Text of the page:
Self-driving cars are forecast to dramatically lower traffic fatalities once they are on roads in significant numbers, among other benefits
May 13, 2015, Google's new self-driving prototype car is introduced at the Google campus in Mountain View, California., photo: AP/Tony Avelar
06 of September 2017 13:05:26
WASHINGTON – The House voted Wednesday to speed the introduction of self-driving cars by giving the federal government authority to exempt automakers from safety standards not applicable to the technology, and to permit deployment of up to 100,000 of the vehicles annually over the next several years.The bill was passed by a voice vote. State and local officials have said it usurps their authority by giving to the federal government sole authority to regulate the vehicles' design and performance. States would still decide whether to permit self-driving cars on their roads.Automakers have complained that a patchwork of laws states have passed in recent years would hamper deployment of the vehicles, which they see as the future of the industry. Self-driving cars are forecast to dramatically lower traffic fatalities once they are on roads in significant numbers, among other benefits. Early estimates indicate there were more than 40,000 traffic fatalities last year. The National Highway Traffic Safety Administration says 94 percent of crashes involve human error.Members of the Senate Commerce committee are also working on self-driving car legislation, but a bill hasn't been introduced. If a measure passes the full Senate, the two versions would have to be reconciled before President Donald Trump could sign it into law.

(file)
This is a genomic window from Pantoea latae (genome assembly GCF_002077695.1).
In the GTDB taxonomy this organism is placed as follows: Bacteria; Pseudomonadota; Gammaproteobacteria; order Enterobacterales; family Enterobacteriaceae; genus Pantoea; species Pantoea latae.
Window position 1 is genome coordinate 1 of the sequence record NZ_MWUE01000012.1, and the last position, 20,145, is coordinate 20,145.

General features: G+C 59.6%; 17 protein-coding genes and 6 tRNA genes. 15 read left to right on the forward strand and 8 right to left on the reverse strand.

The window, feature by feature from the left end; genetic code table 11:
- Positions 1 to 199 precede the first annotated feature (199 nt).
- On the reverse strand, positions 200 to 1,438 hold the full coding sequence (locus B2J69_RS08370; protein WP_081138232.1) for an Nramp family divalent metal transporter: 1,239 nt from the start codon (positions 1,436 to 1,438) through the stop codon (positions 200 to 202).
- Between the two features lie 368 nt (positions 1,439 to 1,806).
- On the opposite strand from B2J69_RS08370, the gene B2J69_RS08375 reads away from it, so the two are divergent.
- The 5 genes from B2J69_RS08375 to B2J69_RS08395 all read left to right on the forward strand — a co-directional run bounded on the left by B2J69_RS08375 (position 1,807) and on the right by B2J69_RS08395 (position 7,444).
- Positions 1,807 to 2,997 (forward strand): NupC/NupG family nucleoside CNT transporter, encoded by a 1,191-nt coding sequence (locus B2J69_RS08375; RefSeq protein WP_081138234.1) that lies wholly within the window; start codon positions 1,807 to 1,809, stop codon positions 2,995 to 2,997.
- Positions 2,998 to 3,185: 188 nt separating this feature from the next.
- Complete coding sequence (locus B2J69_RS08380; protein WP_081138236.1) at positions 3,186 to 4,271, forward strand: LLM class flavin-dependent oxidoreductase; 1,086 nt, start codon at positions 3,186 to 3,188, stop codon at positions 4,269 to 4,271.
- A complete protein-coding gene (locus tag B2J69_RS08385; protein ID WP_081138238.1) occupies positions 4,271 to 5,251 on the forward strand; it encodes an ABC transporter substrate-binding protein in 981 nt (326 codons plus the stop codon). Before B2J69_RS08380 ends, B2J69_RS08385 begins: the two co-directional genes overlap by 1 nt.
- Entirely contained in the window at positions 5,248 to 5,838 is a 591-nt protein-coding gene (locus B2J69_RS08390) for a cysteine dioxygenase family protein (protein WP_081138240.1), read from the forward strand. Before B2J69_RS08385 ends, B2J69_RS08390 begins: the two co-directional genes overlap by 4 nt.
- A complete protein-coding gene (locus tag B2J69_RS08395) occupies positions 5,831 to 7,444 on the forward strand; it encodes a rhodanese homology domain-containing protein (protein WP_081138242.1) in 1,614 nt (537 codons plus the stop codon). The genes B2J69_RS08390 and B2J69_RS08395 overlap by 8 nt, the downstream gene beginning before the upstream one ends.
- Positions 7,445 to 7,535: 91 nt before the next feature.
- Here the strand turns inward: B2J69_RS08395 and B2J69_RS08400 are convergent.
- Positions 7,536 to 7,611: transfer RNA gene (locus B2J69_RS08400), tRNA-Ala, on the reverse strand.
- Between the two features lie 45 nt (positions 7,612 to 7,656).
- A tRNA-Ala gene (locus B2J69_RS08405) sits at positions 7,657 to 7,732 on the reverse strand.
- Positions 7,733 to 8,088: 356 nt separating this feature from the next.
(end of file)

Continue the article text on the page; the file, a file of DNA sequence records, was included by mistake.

The bill addresses "a variety of barriers that otherwise block the ability to safely test and deploy these vehicle technologies," the Alliance of Automobile Manufacturers said in a statement.The bill permits the deployment of up to 25,000 self-driving vehicles in its first year, rising to 100,000 vehicles annually in the third year.But consumer and safety groups say they remain concerned the bill will weaken safety standards and undermine public acceptance of the vehicles should a defect lead to crashes and fatalities."Unfortunately, this legislation takes an unnecessary and unacceptable hands-off approach to hands-free driving," leaders of seven groups wrote lawmakers.
Passage of the SELF DRIVE Act brings us one step closer to reshaping American innovation for generations. Proud of this bipartisan work. pic.twitter.com/0smpmOJ2IG— Rep. Debbie Dingell (@RepDebDingell) 6 de septiembre de 2017